Four new woven shibori scarves were woven this past week for a small five artist/artisan show.  Using 16/2 Swedish cotton, 30 epi, advancing twill threading, freeform tie-up, each scarf was treadled differently.  Friday was a beautiful mostly sunny day, warm and a bit humid.  I set up on a table on the lakeside porch, and opened the dyepots to see how they were after weeks of very little use.  The original vat looked great, green though there were blue specks.  The vat with the lightest shade did not look good at all, and the smaller vat with a medium shade looked hopeful. 

Four scarves, gathered and tied, soaking in water before dying.

I placed the four gathered and tied scarves in water and gave them time for the water to penetrate the folds.  Meanwhile, I got online to see what I would need to do to revive the vats.  Thiox was needed, so mixing a bit at a time, I added some to each.  Only the lightest vat didn’t seem to change no matter how much I added or how long I waited. 

Left, scarves hanging on rack to begin drying; right, fabric test pieces.

 tried fabric in each vat, to check how well it would dye as well as shade.  The original vat worked well, not as dark a color as the first time, but that was fine as I didn’t want that dark of a color.  Another vat gave a light shade by a bit uneven color, the medium vat was working better than the light.  Some fabric pieces were dipped a second time to give a bit darker shade.  Once I felt confident the dying would work, the scarves were dyed, a couple of them put in the dyebath a second time very briefly.  They were each rinsed in two large buckets of water, then left to dry on the porch, but because of the humidity weren’t drying.  Needing them finished the next day, I moved the rack to an upstairs bedroom, turned a box fan on and closed the door. 

Beginning to remove pattern threads from the lightest color scarf.

Needing the scarves for Saturday, I started removing pattern threads as soon as they were partly dry.  I began with the lightest scarf, leaving the others to continue drying.  Removing the threads involves clipping the knots along one edge, sometimes a challenge when tightly knotted as you do not want to clip a warp or weft thread in the process.  My fear was having used 16/2 cotton, I might either cut a thread with scissors, or break a thread when pulling the pattern threads from the other side.  By the time I got to the last scarf, I discovered the threads pull out easier when dry (or nearly dry).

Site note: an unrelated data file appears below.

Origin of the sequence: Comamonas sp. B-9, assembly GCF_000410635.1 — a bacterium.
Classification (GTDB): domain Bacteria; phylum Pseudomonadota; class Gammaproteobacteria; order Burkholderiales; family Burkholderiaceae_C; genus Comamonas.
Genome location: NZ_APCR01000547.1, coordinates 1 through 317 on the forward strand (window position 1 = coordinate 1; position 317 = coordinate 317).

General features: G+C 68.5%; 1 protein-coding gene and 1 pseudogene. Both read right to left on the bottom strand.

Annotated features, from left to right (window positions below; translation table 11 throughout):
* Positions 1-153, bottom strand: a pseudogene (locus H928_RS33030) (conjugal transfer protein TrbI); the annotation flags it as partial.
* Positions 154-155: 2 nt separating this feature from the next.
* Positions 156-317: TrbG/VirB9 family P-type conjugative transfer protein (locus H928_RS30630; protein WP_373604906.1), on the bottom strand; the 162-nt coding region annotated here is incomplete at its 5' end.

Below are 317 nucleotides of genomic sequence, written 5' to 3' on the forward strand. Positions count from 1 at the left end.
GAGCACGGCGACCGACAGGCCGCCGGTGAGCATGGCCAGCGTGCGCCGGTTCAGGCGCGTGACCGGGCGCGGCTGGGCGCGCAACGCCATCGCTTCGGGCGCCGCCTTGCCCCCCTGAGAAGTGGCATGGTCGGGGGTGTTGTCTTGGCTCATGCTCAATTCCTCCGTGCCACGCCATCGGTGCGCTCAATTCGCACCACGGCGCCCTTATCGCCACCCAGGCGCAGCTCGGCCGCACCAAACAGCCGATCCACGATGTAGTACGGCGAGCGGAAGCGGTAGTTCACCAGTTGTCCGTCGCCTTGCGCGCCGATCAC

On one scarf, I had mistakenly used a shuttle with seine twine which I had used on previous cottolin scarves.  For the next three I used a beige rug warp which though strong, was also a bit more difficult to tie tightly and hold a tight knot.  After clipping all the knots on one edge, I  turned the scarf around and began smoothing out the gathers to my left while holding the pattern thread with my right hand, approximately half the gathers, then go back to the top and start pulling the threads out, gently. 

First, a crinkly look.

After the pattern threads are removed, the fabric is crinkly, really quite a nice effect, but they still needed pressing a couple of times, and twisting of fringe.

Were the first two rinses out on the porch enough?  NO!  There is indigo inside those folds that does not rinse out until the pieces are able to be opened.  So, downstairs to a sink where they were washed with mild soap, then rinsed repeatedly until the water was clear.  Then back up the drying rack and box fan to dry them again, prior to finishing.  They were pressed while still a bit damp, allowed to dry more, fringes twisted, and a final pressing.

New scarves on Saturday, three of the four new scarves went to new homes!

I’m very pleased with the new finer threads scarves.  Did I mention this is very time-consuming?  For me, they are well worth it, and just need to take that into account in the future.

My favorite of the four!

Indigo dyed a medium+ shade, this was my favorite, and is one-of-a-kind since I treadled it randomly, and used random numbers of rows of tabby between the pattern rows, anywhere from 6-14 rows (tabby).  It was also the first scarf sold on Saturday.

It was a beautiful and fun day, I had a great time chatting with people, and was quite tired at the end of the day.  Deciding it was best to go home and rest, that is what I did, for about an hour, and then the phone rang,…

It was Wild Instincts, could I go out on an eagle rescue?  No one else was available and I was closer than the rehabber.  The eagle’s foot was in a beaver trap and it was on the ground under a tree.  If I couldn’t open the trap, just put the eagle with trap into my container and get it to the facility.  I agreed to go, moved the table from the back of my car and put my eagle bin and supply bag back in, and called to get specific directions.

I was given the specific location, and told someone would meet me at the gate.  However, the eagle was now 35+ feet in the air, the chain on the trap caught on a tree branch and the eagle hanging upside down.  Now, I’ll do a lot to try to catch an eagle or other critter, but climbing trees is not something I’m willing to do.  I immediately called the rehabber and said he would have to come and that I was on my way.  This is what I saw when I arrived…

Bald eagle, hanging upside down, trap on its foot caught in a tree branch.